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Registered Jobless Rate Unchanged at 4.2 Percent

China's registered urban unemployment rate remained unchanged from last year at 4.2 percent in the first half of this year, a spokesperson of the Ministry of Labor and Social Security said yesterday.


There were 8.34 million jobless people in cities by the end of June, according to a report issued by the ministry.


During the period, 5.95 million job opportunities were created, accounting for 66 percent of this year's goal of creating 9 million new jobs set by Premier Wen Jiabao in March.


"Creating a stable employment situation is not easy. It is a result of the government's active employment policy catering mainly to those having difficulties finding jobs," said Mo Rong, professor and deputy director of the ministry's Institute for Labor Studies.


This year, the central government has allocated an additional 2.6 billion yuan (US$310 million) to urban employment, apart from funds subsidizing laid-off workers from State-owned enterprises (SOEs).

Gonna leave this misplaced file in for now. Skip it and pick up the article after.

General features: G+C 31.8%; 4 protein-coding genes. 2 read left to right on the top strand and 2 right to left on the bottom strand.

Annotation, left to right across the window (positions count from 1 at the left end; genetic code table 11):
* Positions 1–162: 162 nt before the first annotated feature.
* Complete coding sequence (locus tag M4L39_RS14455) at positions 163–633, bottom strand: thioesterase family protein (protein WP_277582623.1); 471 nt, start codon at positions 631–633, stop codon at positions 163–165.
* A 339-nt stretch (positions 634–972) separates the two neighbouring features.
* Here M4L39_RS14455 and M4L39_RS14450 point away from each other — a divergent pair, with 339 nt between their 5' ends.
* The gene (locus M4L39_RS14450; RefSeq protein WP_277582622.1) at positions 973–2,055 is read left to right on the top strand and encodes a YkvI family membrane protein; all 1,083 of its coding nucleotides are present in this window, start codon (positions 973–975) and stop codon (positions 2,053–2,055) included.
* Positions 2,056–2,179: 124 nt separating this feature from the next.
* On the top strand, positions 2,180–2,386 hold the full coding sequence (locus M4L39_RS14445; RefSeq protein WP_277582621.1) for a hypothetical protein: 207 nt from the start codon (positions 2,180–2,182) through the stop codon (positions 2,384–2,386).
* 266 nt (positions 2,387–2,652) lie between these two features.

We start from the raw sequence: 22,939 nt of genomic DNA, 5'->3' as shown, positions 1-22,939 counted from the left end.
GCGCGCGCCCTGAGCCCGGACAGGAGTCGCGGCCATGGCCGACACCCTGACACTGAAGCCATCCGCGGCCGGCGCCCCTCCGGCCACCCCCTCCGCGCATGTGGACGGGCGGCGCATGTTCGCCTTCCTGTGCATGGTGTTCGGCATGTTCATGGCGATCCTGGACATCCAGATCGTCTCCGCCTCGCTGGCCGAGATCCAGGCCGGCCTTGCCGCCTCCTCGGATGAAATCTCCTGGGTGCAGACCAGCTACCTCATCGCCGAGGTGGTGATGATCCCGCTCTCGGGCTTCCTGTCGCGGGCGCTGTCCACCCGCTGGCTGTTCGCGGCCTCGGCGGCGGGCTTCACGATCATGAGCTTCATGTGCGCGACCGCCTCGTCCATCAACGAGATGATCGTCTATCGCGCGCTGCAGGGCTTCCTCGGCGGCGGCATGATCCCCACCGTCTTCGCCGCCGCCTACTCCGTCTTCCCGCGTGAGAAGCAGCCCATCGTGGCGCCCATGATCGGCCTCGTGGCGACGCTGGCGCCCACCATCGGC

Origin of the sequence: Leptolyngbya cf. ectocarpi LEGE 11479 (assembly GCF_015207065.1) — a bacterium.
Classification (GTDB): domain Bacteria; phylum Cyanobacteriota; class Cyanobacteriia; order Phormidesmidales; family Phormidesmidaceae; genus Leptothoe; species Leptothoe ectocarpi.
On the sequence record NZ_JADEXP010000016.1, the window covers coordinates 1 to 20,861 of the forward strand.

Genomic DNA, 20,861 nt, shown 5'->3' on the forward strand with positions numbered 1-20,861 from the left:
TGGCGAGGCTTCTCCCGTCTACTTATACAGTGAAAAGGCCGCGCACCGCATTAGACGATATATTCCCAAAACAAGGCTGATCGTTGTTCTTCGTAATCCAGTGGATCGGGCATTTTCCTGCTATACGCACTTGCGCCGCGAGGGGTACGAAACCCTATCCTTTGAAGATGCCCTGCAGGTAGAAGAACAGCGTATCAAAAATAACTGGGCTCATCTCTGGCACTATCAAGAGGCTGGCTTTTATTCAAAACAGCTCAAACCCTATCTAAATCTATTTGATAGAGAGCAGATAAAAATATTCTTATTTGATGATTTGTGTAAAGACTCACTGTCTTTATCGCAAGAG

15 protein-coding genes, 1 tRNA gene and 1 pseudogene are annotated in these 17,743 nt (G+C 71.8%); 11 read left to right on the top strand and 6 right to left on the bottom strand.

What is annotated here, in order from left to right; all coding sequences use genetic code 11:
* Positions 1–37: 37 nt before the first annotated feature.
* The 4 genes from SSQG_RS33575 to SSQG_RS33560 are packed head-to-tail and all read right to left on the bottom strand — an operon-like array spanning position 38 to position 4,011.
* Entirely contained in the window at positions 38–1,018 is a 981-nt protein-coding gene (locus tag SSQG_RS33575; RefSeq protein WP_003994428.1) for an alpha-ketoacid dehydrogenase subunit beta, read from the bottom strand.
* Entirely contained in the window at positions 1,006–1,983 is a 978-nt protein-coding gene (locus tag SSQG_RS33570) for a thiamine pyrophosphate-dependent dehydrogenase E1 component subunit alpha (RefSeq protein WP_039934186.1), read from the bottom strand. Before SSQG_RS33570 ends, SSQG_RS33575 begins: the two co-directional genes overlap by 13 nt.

The two funds total 20.9 billion yuan (US$2.4 billion), with money going on social insurance, employment centres, and re-employment training programmes.


China laid off 27.8 million workers from SOEs between 1998 and 2003, of these 18.5 million, or 67 percent, have been re-employed.


Mo estimated the urban jobless rate might grow slightly to 4.3 or 4.4 percent by the end of the year with the ongoing SOE reform, which may shed more jobs.


Premier Wen Jiabao announced in his government work report in March that China will keep its registered unemployment rate under 4.6 percent. Wen also pledged to put more laid-off workers from SOEs under the umbrella of the country's unemployment insurance system.


Mo said the actual unemployment rate might be as high as 7 or 8 percent if those who have not been officially laid off and registered are taken into account.


But Mo is optimistic about China's long-term employment situation because of sustained economic growth and the expansion of employment programmes for laid-off workers to cover the country's entire urban population.


In 2003 China's registered urban unemployment rate was 4.3 percent.


(China Daily July 20, 2005)


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